Syndicate content

Two habits of successful Kenyan companies

Wolfgang Fengler's picture

My colleague Jane Kiringai and I have been visiting Kenyan companies every 2-3 weeks. These visits have convinced me that Kenya can indeed make enormous progress and prosper. The strength of these companies and their peers is one reason why, after four waves of shocks since 2008, Kenya is still standing. Just imagine of how the country would prosper if the bottlenecks facing companies and individuals were removed!

We have been visiting companies producing cut flowers, textiles, dairy, consumer goods, telecommunication services, and most recently, an up-and-coming brewery. Despite their differences, the most impressive companies were similar with respect to two related management principles:


  • Empowering the “factory floor”. All strong companies empower their employees.  The most memorable moment was at BIDCO , one of the largest consumer product company in East and Central Africa.  At the central part of their Thika factory outside Nairobi, Jane and I climbed several ladders and, in the middle of many huge pipes, we met the “factory floor manager”. He was responsible for keeping the machine room running. With great pride he showed us his reporting sheet which documented the pass-through of a substance in 15 minutes intervals, including the measures he took to correct any errors. The mid-level manager who guided us through his company told us: “We managers need to follow the 20/80 rule – 20% routine work and 80% strategy. We should not interfere in the day-to-day running of the operations”.
  • Performance culture.  Most of the companies we visited measure the performance of their employees on a regular basis. The cut-flower company Oserian  in Naivasha impressed us all.  They recognize the most productive worker on a daily basis. The worker– typically a woman–receives a salary top-up and a flag that everyone can see from across the factory floor. Another good example is Kencall ,which we visited when World Bank Chief Economist Justin Lin and Africa Chief Economist Shanta Devarajan came to Nairobi in December 2009 (see picture below). Kencall was voted the best call center outside Europe in 2008.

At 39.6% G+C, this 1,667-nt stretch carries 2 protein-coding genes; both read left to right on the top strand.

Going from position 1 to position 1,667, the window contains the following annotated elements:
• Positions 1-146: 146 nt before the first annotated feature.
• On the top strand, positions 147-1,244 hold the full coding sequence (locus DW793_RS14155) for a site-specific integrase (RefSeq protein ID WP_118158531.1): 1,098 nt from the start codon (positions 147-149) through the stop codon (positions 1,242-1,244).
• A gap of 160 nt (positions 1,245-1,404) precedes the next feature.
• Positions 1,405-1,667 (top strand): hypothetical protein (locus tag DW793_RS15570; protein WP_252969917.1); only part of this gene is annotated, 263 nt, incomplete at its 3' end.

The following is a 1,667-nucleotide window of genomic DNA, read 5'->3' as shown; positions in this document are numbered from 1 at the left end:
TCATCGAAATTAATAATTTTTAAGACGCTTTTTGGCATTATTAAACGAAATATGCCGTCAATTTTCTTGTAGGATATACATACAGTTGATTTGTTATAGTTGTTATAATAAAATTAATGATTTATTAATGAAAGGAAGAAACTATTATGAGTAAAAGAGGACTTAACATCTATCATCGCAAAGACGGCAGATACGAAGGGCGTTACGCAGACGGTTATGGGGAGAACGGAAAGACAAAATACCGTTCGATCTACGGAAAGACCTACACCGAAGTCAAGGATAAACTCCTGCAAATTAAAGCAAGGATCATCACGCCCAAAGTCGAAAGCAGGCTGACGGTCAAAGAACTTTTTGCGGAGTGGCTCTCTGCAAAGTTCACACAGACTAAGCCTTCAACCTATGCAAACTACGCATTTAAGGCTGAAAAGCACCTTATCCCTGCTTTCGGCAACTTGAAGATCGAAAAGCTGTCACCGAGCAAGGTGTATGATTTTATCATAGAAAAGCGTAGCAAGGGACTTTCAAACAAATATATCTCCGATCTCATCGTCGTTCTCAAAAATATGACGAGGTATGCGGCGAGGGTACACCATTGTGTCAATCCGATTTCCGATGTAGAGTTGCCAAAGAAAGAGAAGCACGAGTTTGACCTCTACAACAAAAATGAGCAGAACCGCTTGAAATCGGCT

I wonder if we could introduce these management methods in other organizations, including the World Bank.

Picture: Justin Lin taking a call (with, from right to left, CEO of Kencall Nick Nesbitt, Shanta Devarajan, Celestin Monga, and a Kencall employee)


Submitted by Zeeshan on
Thanks for sharing this, Wolfgang! You dont see these sorts of posts in World Bank blogs, while they are a dime a dozen on business magazine websites, which are often more journalistic. Your first person account is nice to see/read. Please keep us posted!

Submitted by Annie on
How interesting! Especially, as you mentioned, in light of the economic shocks. The next 10 years are going to be astounding, I'm sure.

Submitted by Annie on
I think my last comment got deleted. In any case, thanks for this interesting article! The progress, as you mentioned, is especially encouraging given the economic shocks. The next 10 years will be astounding, I'm sure. -Annie

Submitted by Wanjohi on
That is indeed true. Its akin to the Harambee spirit.. the problem however is that in as much as they are committed to doing good, they use the cod-fish mentality as opposed to the chicken psyche. A cod fish lays 1000 eggs quietly. A chicken lays one and makes a hell of a fuss from it. We end up eating the chicken eggs as opposed to the codfish..why because the codfish never alerted us of its eggs. The same applies to our private sector. And when they do communicate its haphazard and ill directed.

Submitted by wanjohi on
Sorry Lee for this late reply. My point is simple. Well timed, properly channeled and cleverly thought out marketing is what the East African giants need. A hen does well when it proclaims to all and sundry about its impending egg, hence the egg ends on our breakfast tables...not so the codfish which is quiet when the big occasion comes around. Hope I have clarified or have I confused you some more?

Submitted by ERIC on

Submitted by Efon Epanty on